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Occupational stress in women general practitioners and practice managers

Usha R. Rout (Usha R. Rout is a Senior Lecturer in the Department of Psychology and Speech Pathology, the Manchester Metropolitan University, Manchester, UK. )

Women in Management Review

ISSN: 0964-9425

Article publication date: 1 September 1999

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Abstract

Examines the sources of stress associated with high levels of job dissatisfaction and mental health among practice managers and women general practitioners, and compares the job satisfaction, mental health and job stress among practice managers and women general practitioners. Women general practitioners (n = 75) and practice managers (n = 51) completed anonymous questionnaires. Lack of communication and co‐operation between colleagues and staff were the main sources of dissatisfaction and lack of mental wellbeing for both groups. In addition, wishful thinking coping factor was predictive of job dissatisfaction and mental ill‐health. There was no significant difference between practice managers and women general practitioners on the mental health scale. Women general practitioners experienced less job satisfaction with regard to the amount of work, and hours of work than the practice managers. There may be substantial benefit in initiating a support network system for these professionals.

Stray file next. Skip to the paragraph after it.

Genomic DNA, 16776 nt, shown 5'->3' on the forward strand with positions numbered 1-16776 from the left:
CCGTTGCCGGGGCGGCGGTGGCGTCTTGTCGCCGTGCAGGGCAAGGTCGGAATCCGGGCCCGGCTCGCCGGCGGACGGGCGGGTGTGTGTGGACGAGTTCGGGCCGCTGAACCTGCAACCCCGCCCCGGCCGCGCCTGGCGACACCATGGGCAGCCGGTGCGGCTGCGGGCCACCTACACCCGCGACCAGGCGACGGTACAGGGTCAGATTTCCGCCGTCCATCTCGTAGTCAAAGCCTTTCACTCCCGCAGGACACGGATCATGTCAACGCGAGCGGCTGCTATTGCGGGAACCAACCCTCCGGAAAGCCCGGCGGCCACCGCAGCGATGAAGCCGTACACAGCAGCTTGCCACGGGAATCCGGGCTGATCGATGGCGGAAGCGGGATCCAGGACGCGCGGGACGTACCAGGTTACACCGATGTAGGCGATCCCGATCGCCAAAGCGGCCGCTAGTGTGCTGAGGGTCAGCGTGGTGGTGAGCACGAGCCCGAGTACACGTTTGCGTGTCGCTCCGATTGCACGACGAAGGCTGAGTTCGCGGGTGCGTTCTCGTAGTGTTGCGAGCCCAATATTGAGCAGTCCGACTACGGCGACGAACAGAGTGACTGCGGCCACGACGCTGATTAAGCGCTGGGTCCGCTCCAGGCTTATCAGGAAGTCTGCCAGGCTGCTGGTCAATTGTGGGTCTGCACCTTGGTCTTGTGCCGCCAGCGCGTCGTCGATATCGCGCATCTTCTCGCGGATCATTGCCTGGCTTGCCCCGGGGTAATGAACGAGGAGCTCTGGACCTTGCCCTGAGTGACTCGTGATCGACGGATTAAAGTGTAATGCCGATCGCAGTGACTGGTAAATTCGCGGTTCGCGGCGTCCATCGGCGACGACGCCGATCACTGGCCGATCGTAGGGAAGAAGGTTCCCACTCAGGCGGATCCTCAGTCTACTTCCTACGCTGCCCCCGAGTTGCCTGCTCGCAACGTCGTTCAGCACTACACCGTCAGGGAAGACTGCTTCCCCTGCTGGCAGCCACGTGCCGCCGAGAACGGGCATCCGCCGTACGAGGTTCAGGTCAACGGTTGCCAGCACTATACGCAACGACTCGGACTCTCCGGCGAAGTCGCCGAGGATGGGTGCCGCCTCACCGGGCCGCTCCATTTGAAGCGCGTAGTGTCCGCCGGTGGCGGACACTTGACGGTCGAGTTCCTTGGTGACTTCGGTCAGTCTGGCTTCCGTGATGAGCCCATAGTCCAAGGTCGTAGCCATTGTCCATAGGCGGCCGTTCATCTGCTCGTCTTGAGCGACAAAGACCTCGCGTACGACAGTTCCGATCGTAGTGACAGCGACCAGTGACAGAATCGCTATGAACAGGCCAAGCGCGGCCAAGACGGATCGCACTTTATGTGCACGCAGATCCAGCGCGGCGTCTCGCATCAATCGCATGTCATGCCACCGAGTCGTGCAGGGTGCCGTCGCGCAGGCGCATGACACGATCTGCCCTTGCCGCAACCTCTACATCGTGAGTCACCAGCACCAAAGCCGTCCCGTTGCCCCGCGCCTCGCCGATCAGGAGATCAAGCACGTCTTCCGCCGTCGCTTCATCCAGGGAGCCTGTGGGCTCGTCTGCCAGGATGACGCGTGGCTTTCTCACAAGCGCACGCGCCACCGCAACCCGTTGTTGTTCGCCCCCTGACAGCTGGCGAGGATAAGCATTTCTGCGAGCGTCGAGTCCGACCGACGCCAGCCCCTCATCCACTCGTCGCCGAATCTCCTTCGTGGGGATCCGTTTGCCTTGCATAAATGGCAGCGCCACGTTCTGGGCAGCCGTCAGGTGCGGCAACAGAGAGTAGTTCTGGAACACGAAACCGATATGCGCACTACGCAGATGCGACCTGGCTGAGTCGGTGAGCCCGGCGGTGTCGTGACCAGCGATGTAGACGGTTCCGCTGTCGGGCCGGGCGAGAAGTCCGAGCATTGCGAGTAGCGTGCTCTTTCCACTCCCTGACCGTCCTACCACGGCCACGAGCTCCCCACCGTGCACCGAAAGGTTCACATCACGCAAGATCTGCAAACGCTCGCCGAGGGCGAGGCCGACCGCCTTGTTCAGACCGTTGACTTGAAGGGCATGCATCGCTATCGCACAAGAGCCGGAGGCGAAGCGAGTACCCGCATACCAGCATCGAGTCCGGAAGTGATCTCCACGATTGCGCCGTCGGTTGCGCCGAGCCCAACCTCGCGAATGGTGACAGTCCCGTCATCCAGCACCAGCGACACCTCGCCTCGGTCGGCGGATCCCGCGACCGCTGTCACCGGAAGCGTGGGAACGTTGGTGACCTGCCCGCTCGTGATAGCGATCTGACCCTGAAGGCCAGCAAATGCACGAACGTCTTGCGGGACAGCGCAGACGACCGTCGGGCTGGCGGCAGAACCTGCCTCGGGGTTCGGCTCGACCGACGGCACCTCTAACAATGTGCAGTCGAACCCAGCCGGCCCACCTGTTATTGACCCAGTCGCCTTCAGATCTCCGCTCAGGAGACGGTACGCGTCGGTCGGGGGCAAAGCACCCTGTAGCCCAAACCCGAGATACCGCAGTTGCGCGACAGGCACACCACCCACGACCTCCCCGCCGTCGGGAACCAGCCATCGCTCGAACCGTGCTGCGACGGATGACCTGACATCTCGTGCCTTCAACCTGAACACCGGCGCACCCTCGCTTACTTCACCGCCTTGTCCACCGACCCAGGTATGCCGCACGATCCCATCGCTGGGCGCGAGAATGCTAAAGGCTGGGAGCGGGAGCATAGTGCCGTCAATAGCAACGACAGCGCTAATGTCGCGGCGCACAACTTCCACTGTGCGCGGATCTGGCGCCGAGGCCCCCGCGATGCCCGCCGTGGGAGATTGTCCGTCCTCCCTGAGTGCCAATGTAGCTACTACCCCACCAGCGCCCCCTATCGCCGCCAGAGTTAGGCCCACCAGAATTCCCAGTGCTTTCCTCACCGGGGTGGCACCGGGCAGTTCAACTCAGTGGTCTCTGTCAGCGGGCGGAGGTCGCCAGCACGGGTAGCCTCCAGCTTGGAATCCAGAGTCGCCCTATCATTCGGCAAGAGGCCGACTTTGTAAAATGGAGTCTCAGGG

Keywords

Citation

Rout, U.R. (1999), "Occupational stress in women general practitioners and practice managers", Women in Management Review, Vol. 14 No. 6, pp. 220-230. https://doi.org/10.1108/09649429910287244

Publisher

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MCB UP Ltd

Copyright © 1999, MCB UP Limited

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